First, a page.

Arguably George Bernard Shaw’s most profound play, Man and Superman blends social satire with a fascinating philosophy. Today, the comedy continues to make readers and audiences laugh and think – sometimes simultaneously.
Man and Superman tells the story of two rivals: John Tanner (a wealthy, politically-minded intellectual who values his freedom) and Ann Whitefield (a charming, scheming hypocritical young woman who wants Tanner as a husband). Once Tanner realizes that Miss Whitefield is hunting for a spouse (and that he is the only target), he attempts to flee, only to find out that his attraction to Ann is too overwhelming to escape.
Re-inventing Don Juan:
Although many of Shaw’s plays were financial successes, not all of the critics admired his work. While many reviewers were intrigued by Shaw’s ideas, they did not appreciate his lengthy scenes of dialogue with little-to-no conflict. One such critic, Arthur Bingham Walkley once said that Shaw is “no dramatist at all.” In the late 1800s, Walkley suggested that Shaw should write a Don Juan play. Beginning in 1901, Shaw accepted the challenge; in fact, he wrote an extensive albeit sarcastic dedication to Walkley, thanking him for the inspiration.
In the preface of Man and Superman, Shaw discusses the way Don Juan has been portrayed in other works, such as Mozart’s opera or Lord Byron’s poetry. Traditionally, Don Juan is a pursuer of women, an adulterer, and an unrepentant scoundrel. At the end of Mozart’s Don Giovanni, Don Juan is dragged to Hell, leaving Shaw to wonder: What happened to Don Juan’s soul? Man and Superman provides an answer to that question. The spirit of Don Juan lives on in the form of Juan’s distant-descendant John Tanner. Instead of a pursuer of women, Tanner is a pursuer of truth. Instead of an adulterer, Tanner is a revolutionary. Instead of a scoundrel, Tanner defies social-norms and old fashioned traditions in hopes of leading the way to a better world.
Yet, the theme of seduction – typical in all incarnations of Don Juan stories – is still present. Through each act of the play, the female lead, Ann Whitefield, aggressively pursues her prey. Below is a brief summary of the play.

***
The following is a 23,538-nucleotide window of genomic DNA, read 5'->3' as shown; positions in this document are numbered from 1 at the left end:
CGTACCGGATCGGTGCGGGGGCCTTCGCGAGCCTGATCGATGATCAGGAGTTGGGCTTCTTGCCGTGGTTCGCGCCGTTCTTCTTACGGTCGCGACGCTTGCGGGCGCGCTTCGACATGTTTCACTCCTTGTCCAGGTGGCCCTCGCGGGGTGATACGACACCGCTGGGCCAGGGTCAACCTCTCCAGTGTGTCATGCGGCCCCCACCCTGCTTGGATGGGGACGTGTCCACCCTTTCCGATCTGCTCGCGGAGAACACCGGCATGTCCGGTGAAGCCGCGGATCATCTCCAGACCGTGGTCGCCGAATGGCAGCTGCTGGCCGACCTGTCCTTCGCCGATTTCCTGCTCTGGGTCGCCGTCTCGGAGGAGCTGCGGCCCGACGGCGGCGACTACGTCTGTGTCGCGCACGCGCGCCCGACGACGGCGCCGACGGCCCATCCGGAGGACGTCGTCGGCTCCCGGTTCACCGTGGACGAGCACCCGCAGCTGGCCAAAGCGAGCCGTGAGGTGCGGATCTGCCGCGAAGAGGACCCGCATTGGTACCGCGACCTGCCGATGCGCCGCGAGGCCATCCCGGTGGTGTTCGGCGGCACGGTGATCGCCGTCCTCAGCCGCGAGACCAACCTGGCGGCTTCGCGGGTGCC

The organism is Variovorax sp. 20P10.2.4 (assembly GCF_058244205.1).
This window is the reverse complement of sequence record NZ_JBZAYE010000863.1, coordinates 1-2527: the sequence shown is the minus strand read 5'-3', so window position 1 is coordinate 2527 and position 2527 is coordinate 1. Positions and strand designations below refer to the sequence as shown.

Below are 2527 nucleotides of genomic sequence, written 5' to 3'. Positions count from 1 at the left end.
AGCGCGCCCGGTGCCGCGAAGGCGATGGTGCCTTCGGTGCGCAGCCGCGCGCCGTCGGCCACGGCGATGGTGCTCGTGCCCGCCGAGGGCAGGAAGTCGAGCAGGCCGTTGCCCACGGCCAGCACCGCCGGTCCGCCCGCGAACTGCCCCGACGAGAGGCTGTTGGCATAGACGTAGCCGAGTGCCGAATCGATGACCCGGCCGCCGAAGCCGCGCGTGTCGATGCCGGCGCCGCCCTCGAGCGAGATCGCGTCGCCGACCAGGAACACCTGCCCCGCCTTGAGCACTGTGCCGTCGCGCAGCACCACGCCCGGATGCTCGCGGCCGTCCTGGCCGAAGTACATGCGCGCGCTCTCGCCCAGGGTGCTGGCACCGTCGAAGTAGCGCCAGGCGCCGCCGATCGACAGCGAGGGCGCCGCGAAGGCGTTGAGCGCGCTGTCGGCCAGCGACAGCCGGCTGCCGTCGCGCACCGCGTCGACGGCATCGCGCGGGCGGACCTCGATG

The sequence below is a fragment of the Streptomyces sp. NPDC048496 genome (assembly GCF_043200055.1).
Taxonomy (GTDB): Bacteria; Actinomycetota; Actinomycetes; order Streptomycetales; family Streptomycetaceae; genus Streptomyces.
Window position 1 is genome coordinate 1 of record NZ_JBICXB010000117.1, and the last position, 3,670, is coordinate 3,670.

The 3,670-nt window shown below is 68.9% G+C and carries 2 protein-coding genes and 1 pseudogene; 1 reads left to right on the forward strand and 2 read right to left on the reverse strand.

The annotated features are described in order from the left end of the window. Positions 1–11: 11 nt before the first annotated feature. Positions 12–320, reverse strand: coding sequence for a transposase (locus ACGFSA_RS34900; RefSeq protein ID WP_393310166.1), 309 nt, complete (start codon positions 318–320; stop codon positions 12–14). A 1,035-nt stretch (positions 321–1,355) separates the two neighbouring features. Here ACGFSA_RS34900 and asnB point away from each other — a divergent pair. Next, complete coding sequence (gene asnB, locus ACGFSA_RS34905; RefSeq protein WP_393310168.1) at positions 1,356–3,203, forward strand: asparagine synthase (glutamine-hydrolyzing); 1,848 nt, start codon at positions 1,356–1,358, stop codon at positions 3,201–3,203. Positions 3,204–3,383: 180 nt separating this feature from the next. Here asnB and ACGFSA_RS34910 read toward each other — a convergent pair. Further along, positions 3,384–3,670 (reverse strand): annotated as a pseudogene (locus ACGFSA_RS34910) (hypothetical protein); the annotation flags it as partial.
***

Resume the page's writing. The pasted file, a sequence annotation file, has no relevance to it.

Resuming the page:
Man and Superman - Act One:
Ann Whitefield’s father has passed away. Mr. Whitefield’s will indicate that his daughter’s guardians shall be two gentlemen:
- Roebuck Ramsden: The steadfast (and rather old-fashioned) friend of the family.
- John Tanner: A controversial author and “Member of the Idle Rich Class”
The problem: Ramsden cannot stand Tanner’s morals, and Tanner cannot stand the idea of being Ann’s guardian. To complicate things, Tanner’s friend Octavius “Tavy” Robinson is head over heels in love with An. He hopes that the new guardianship will improve his chances of winning her heart.
Ann flirts harmlessly whenever she is around Tavy. However, when she is alone with John Tanner (AKA “Jack”) her intentions become obvious to the audience. She wants Tanner. Whether she wants him because she loves him, or because she is infatuated with him, or merely because desires his wealth and status is entirely up to the viewer’s opinion.
When Tavy’s sister Violet enters, a romantic sub-plot is introduced. Rumor has it that Violet is pregnant and unmarried. Ramsden and Octavius are outraged and ashamed. Tanner congratulates Violet. He believes that she is simply following life’s natural impulses, and he approves the instinctive way Violet has pursued her goals despite society’s expectations.
Violet can tolerate the moral objections of her friends and family. She cannot, however, abide Tanner’s praise. She admits that she is legally married, but that the identity of her groom must remain secret. Act One of Man and Superman concludes with Ramsden and the others apologizing. Jack Tanner is disappointed; he wrongly thought that Violet has shared his moral/philosophical outlook. Instead, realizes the bulk of society is not ready to challenge traditional institutions such as marriage.
The last line of Act One:
Tanner: You must cower before the wedding ring like the rest of us, Ramsden. The cup of our ignominy is full.